And like all groups that have a financial stake in continued mass immigration, HIAS demands that these programs continue forever. HIAS claimed that Trump’s 2017 reduction of the refugee intake of 50,000 is unlawful since Obama had set a ceiling of 110,000 for 2017 [Judge considers ordering President Donald Trump to double 50,000 refugee inflow to the United States,
by Neil Munro, Breitbart,
March 16, 2017]. The resulting legal brawl, enabled by Leftist judges, has been wild and confusing, although Trump has generally prevailed at the U.S. Supreme Court (9th Circuit once again throws monkey wrench into US Refugee Admissions Program,
by Ann Corcoran, Refugee Resettlement Watch,
September 19, 2017)
But even Open Borders activists recognize Trump has the legal authority to set the number at zero for 2018. Frank Sharry
] a leading Treason Lobbyist
, told a group of activists at the National Partnership for New Americans conference in September 2016 that Trump could “zero the program out”
if he chose to. And Congress certainly could zero out the funding of the program if it chose to.
Even some states have taken action to slow or stop the refugee program. Of these efforts, Tennessee has the most hopeful and sound of several state lawsuits
aimed at stopping refugee resettlement or at least requiring state acquiescence before resettlement.
With the Tennessee legislature as plaintiff and legal representation by the respected public interest firm The Thomas More Law Center, the prospects for case are good on Tenth Amendment, states’ rights grounds. It’s no surprise the case against the federal program is proceeding without MSM notice.
Yet regardless of what the court rules, sometime this September the Trump administration must produce the Presidential Determination which sets the annual refugee by region for FY 2018. This number is a ceiling, not a required quota to be fulfilled. The President could choose any number, even zero as Sharry fears. He thus theoretically has the ability to at least temporarily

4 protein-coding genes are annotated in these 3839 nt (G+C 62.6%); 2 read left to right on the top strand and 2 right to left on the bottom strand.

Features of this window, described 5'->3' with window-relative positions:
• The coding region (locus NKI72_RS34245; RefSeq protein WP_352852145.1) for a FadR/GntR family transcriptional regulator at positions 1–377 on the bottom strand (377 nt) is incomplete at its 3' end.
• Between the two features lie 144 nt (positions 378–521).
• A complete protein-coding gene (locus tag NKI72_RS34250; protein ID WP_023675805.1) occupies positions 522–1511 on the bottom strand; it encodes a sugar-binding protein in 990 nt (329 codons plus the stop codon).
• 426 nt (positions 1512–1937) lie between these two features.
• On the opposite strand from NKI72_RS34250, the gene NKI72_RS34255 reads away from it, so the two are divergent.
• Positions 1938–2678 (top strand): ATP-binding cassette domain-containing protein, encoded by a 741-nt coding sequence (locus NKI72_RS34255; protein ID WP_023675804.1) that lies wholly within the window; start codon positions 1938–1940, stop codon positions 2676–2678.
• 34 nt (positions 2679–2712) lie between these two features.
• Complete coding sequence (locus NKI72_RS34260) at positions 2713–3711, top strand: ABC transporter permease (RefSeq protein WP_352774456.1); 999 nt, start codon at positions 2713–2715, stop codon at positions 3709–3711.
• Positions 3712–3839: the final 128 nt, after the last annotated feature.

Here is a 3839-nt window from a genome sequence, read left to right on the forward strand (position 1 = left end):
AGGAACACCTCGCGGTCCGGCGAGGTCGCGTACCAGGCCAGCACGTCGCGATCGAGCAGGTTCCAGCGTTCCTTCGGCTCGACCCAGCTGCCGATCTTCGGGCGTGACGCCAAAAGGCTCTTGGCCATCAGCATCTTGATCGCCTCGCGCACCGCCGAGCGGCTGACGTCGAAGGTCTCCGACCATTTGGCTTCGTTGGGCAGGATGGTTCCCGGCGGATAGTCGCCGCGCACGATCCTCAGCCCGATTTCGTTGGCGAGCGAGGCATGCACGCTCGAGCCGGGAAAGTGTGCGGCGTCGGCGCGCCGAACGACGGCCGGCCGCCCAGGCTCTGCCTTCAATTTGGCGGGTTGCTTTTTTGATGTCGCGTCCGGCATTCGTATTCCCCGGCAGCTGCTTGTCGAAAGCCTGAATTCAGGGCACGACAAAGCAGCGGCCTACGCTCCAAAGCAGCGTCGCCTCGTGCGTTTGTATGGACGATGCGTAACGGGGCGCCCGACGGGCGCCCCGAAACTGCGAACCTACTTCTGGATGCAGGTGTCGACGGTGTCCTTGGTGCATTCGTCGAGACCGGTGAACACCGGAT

obviate the need for a states’ rights lawsuit. This could well put a stop to HIAS’s suit as well [HIAS conference call informative; but appears to be in the dark about FY18 Presidential determination on refugees,
by Ann Corcoran, Refugee Resettlement Watch,
September 9, 2017].
President Trump has real power right now over HIAS and its associated Leftist bureaucracies and over the whole refugee racket—and he can do it with the stroke of a pen.
Consider what even President Obama did at the end of his term. Just five weeks before the new President Trump tried
to impose a temporary
hold on the refugee program, Obama peremptorily halted
the wet foot/dry foot policy which facilitated mass Cuban migration to the United States as part of the Cuban Haitian Entrant Program
. It should be noted that in 2015 more Cubans and Haitians poured into the U.S. through this program than all other refugees [Annual Report to Congress, Office of Refugee Resettlement,
Fiscal Year 2015].
President Trump could and should take even more dramatic action. After all, in the wake of Hurricanes Harvey and Irma, we now have American refugees to worry about.Thomas Allen (email him) describes himself as a recovering refugee worker